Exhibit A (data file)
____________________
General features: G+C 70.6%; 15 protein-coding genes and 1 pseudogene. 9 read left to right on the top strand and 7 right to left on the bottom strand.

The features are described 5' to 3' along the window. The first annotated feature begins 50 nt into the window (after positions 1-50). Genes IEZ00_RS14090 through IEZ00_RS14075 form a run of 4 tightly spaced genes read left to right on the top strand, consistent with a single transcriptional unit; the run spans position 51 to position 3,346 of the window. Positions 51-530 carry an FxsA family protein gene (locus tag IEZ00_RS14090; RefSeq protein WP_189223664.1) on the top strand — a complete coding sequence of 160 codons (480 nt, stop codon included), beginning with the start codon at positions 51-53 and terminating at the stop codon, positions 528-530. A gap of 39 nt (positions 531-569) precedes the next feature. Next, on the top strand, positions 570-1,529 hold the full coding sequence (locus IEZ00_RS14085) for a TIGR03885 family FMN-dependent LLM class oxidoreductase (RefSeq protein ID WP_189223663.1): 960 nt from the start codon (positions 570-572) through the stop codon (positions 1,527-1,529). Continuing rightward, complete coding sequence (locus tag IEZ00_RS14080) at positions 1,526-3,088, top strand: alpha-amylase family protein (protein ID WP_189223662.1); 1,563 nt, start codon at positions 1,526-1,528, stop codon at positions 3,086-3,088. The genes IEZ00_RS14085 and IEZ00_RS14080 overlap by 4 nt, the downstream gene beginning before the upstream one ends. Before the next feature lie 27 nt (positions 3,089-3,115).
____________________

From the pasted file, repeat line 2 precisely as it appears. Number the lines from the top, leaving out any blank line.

The features are described 5' to 3' along the window. The first annotated feature begins 50 nt into the window (after positions 1-50). Genes IEZ00_RS14090 through IEZ00_RS14075 form a run of 4 tightly spaced genes read left to right on the top strand, consistent with a single transcriptional unit; the run spans position 51 to position 3,346 of the window. Positions 51-530 carry an FxsA family protein gene (locus tag IEZ00_RS14090; RefSeq protein WP_189223664.1) on the top strand — a complete coding sequence of 160 codons (480 nt, stop codon included), beginning with the start codon at positions 51-53 and terminating at the stop codon, positions 528-530. A gap of 39 nt (positions 531-569) precedes the next feature. Next, on the top strand, positions 570-1,529 hold the full coding sequence (locus IEZ00_RS14085) for a TIGR03885 family FMN-dependent LLM class oxidoreductase (RefSeq protein ID WP_189223663.1): 960 nt from the start codon (positions 570-572) through the stop codon (positions 1,527-1,529). Continuing rightward, complete coding sequence (locus tag IEZ00_RS14080) at positions 1,526-3,088, top strand: alpha-amylase family protein (protein ID WP_189223662.1); 1,563 nt, start codon at positions 1,526-1,528, stop codon at positions 3,086-3,088. The genes IEZ00_RS14085 and IEZ00_RS14080 overlap by 4 nt, the downstream gene beginning before the upstream one ends. Before the next feature lie 27 nt (positions 3,089-3,115).